• Restore AC Power Loss (likely under "Advanced" or "Power" tabs): Enable (this sets the machine to automatically power back on when power returns after a power loss).

I can't access the BIOS.

First check your hardware's documentation for the correct way to access the BIOS (aka CMOS, Setup Utility and other similar names). If you do not have the documentation that came with it, you can check the manufacturer's website. The keys given above for accessing the BIOS are not the only possibilities, and the exact method to access it can vary from manufacturer to manufacturer and from product to product.

If you still are unable to access the BIOS and you are comfortable opening up computers and working with the hardware, you can try temporarily removing the motherboard's coin cell battery to reset the BIOS to the factory default settings (and most modern systems' factory defaults have USB as the primary boot option).

At right is pictured the typical coin cell battery as installed on a motherboard.

I set my primary boot source to USB, but the installer isn't launching.

  • It is possible for USB ports to go bad or malfunction, so the first thing to try is connecting the boot stick to a different USB port.
  • We have also come across some systems that do not always preserve changes to the boot order, particularly if the system is started up without a USB stick present (or it cannot detect the USB due to a faulty USB port or improper insertion). In fact we have come across some systems in our testing that would always change the primary boot selection to the hard drive if you booted up without the USB stick inserted, even if you had previously changed the boot order.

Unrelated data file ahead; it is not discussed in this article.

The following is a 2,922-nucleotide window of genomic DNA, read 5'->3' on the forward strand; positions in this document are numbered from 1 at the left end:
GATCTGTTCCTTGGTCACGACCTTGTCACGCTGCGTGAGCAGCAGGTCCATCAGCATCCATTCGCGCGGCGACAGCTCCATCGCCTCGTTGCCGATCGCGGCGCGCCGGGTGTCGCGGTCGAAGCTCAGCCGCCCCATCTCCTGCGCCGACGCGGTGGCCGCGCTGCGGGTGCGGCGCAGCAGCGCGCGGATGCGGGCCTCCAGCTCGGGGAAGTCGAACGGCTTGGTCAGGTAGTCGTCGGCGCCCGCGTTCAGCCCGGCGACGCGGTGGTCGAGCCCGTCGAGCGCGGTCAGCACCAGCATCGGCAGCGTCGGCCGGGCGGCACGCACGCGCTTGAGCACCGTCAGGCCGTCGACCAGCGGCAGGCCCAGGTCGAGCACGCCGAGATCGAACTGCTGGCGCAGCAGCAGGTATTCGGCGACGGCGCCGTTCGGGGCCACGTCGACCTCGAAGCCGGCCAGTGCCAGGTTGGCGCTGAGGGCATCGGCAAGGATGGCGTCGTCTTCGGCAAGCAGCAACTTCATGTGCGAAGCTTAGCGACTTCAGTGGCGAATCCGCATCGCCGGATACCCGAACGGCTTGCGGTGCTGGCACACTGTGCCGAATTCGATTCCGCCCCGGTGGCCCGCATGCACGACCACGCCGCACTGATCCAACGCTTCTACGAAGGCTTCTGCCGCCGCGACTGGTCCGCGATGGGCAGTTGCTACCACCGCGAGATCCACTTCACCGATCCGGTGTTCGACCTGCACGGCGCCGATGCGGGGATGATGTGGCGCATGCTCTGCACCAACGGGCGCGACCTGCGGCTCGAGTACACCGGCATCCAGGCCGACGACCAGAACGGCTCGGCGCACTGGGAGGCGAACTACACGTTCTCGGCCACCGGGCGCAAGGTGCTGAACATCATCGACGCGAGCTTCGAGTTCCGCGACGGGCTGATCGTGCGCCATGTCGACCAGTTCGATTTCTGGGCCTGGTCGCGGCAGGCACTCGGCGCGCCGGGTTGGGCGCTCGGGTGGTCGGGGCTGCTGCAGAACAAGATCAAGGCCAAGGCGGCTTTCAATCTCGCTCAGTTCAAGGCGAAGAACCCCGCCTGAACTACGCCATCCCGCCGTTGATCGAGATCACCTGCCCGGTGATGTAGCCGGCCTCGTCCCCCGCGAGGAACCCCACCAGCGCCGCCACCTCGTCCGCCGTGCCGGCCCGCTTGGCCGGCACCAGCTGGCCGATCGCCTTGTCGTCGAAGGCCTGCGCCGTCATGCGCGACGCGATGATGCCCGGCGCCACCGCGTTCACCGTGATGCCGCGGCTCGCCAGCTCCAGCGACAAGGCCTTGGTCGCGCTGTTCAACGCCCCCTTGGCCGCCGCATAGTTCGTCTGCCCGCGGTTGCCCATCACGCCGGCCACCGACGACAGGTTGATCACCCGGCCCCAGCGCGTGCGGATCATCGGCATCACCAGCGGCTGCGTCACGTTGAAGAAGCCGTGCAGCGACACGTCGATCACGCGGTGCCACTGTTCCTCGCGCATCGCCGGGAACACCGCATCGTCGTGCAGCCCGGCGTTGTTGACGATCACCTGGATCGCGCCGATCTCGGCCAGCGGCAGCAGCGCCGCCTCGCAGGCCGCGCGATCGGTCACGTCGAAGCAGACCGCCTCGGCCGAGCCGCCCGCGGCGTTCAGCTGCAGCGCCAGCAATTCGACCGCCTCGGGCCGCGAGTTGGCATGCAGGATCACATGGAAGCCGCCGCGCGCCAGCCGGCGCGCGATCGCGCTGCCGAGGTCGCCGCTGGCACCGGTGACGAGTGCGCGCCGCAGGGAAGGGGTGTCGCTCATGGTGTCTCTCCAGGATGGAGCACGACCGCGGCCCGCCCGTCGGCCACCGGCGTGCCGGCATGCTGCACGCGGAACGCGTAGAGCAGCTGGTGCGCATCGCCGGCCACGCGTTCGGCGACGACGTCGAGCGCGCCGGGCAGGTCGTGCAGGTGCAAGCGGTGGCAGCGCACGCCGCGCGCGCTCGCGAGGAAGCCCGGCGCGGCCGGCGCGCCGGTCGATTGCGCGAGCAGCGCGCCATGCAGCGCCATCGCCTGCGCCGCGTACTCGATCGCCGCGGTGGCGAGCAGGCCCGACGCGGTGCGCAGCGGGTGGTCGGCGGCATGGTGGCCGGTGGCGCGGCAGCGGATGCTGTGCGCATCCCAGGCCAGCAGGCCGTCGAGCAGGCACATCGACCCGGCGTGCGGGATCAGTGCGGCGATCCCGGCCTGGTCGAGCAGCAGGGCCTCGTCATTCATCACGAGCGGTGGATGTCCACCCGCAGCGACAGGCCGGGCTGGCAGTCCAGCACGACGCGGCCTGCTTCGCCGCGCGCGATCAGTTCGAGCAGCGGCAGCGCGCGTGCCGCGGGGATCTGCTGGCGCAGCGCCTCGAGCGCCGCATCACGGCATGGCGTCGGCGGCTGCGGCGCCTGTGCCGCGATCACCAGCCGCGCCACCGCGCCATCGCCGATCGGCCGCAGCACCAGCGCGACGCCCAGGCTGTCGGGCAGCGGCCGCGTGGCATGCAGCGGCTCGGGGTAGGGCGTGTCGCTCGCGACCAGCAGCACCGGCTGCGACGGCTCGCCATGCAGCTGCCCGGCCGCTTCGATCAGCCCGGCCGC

How do I know which port on the computer is the first, so I can connect it to the Internet?

  • There is no hard and fast rule, but motherboards with built-in Ethernet ports often have them labeled numerically. If no separate NICs are connected, the sequence of the ports will typically follow the numerical labelling on the motherboard or the outside of the chassis itself.
    • Please note that we have come across some devices where the numbering does not correspond, for example, the first may be last and the last first, or the first the second, the second the third and the last the first.
  • If you have separate network interface cards connected to the motherboard, it varies from motherboard to motherboard whether the motherboard's built-in ports take numbering precedence or the NICs do. Probably more often not the motherboard gives precedence to its own ports, but not always.
  • You may simply have to go through some trial and error to find the correct port to which to connect the Internet. If you connect a monitor to the chassis on which you are installing LAD, the installer module will instruct you to connect the Internet source if it is not correctly connected. If you do not get this message and installation proceeds, then you have connected to the correct port.
  • After you have completed installation, you can discover the numbering of the rest of your ports, if you wish, using the NET logs (under Sys Info). Simply connect another computer into one of the Ethernet ports and see what number it reports as connecting in the NET logs.

How can I tell if installation was successful?

  • The easiest way to monitor the progress and success of the installation module is to watch its progress by connecting a monitor to the computer chassis during installation. This would allow you to see if there were any incompatibility or other error messages, as well as see when installation is complete.
  • You may attempt to access LAD using the web-based user interface. Attempts to access the web-based user interface prior to completion of installation will fail, so if it doesn't work at first, try again in a few minutes.

Tracking the progress of installation without a monitor